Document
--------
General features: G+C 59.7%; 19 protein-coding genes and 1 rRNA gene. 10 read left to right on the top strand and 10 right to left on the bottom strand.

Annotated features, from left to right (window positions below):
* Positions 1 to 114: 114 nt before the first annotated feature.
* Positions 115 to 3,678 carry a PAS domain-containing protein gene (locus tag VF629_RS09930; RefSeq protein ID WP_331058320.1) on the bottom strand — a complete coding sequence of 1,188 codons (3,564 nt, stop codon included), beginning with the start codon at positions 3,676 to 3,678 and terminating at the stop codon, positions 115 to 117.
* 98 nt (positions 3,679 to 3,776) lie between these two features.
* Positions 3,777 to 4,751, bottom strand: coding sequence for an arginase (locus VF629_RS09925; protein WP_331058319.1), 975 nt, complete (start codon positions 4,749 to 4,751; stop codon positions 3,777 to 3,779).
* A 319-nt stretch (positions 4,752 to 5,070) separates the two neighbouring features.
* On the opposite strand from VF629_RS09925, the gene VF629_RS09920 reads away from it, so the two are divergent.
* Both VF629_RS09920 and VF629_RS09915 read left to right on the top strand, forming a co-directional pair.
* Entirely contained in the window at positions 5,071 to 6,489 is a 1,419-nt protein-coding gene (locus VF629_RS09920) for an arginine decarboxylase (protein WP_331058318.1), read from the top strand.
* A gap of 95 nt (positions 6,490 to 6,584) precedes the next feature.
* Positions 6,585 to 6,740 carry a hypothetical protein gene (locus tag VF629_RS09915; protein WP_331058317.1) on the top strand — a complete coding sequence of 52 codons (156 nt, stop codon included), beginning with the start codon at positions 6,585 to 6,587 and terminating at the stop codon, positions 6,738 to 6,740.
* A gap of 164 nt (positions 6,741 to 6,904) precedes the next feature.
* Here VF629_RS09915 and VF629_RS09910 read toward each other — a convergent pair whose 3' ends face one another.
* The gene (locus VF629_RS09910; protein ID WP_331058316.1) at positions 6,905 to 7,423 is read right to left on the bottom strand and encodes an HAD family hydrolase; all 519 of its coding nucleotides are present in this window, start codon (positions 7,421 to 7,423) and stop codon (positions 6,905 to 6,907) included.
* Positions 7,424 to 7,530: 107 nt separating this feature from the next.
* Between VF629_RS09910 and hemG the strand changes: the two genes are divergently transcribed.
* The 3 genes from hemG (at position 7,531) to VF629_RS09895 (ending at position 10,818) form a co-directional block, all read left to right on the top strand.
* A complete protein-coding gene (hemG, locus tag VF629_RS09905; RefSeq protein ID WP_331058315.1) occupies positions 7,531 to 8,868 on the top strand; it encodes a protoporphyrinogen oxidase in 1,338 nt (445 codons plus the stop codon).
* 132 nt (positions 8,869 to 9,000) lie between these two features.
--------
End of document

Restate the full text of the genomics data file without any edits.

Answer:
General features: G+C 59.7%; 19 protein-coding genes and 1 rRNA gene. 10 read left to right on the top strand and 10 right to left on the bottom strand.

Annotated features, from left to right (window positions below):
* Positions 1 to 114: 114 nt before the first annotated feature.
* Positions 115 to 3,678 carry a PAS domain-containing protein gene (locus tag VF629_RS09930; RefSeq protein ID WP_331058320.1) on the bottom strand — a complete coding sequence of 1,188 codons (3,564 nt, stop codon included), beginning with the start codon at positions 3,676 to 3,678 and terminating at the stop codon, positions 115 to 117.
* 98 nt (positions 3,679 to 3,776) lie between these two features.
* Positions 3,777 to 4,751, bottom strand: coding sequence for an arginase (locus VF629_RS09925; protein WP_331058319.1), 975 nt, complete (start codon positions 4,749 to 4,751; stop codon positions 3,777 to 3,779).
* A 319-nt stretch (positions 4,752 to 5,070) separates the two neighbouring features.
* On the opposite strand from VF629_RS09925, the gene VF629_RS09920 reads away from it, so the two are divergent.
* Both VF629_RS09920 and VF629_RS09915 read left to right on the top strand, forming a co-directional pair.
* Entirely contained in the window at positions 5,071 to 6,489 is a 1,419-nt protein-coding gene (locus VF629_RS09920) for an arginine decarboxylase (protein WP_331058318.1), read from the top strand.
* A gap of 95 nt (positions 6,490 to 6,584) precedes the next feature.
* Positions 6,585 to 6,740 carry a hypothetical protein gene (locus tag VF629_RS09915; protein WP_331058317.1) on the top strand — a complete coding sequence of 52 codons (156 nt, stop codon included), beginning with the start codon at positions 6,585 to 6,587 and terminating at the stop codon, positions 6,738 to 6,740.
* A gap of 164 nt (positions 6,741 to 6,904) precedes the next feature.
* Here VF629_RS09915 and VF629_RS09910 read toward each other — a convergent pair whose 3' ends face one another.
* The gene (locus VF629_RS09910; protein ID WP_331058316.1) at positions 6,905 to 7,423 is read right to left on the bottom strand and encodes an HAD family hydrolase; all 519 of its coding nucleotides are present in this window, start codon (positions 7,421 to 7,423) and stop codon (positions 6,905 to 6,907) included.
* Positions 7,424 to 7,530: 107 nt separating this feature from the next.
* Between VF629_RS09910 and hemG the strand changes: the two genes are divergently transcribed.
* The 3 genes from hemG (at position 7,531) to VF629_RS09895 (ending at position 10,818) form a co-directional block, all read left to right on the top strand.
* A complete protein-coding gene (hemG, locus tag VF629_RS09905; RefSeq protein ID WP_331058315.1) occupies positions 7,531 to 8,868 on the top strand; it encodes a protoporphyrinogen oxidase in 1,338 nt (445 codons plus the stop codon).
* 132 nt (positions 8,869 to 9,000) lie between these two features.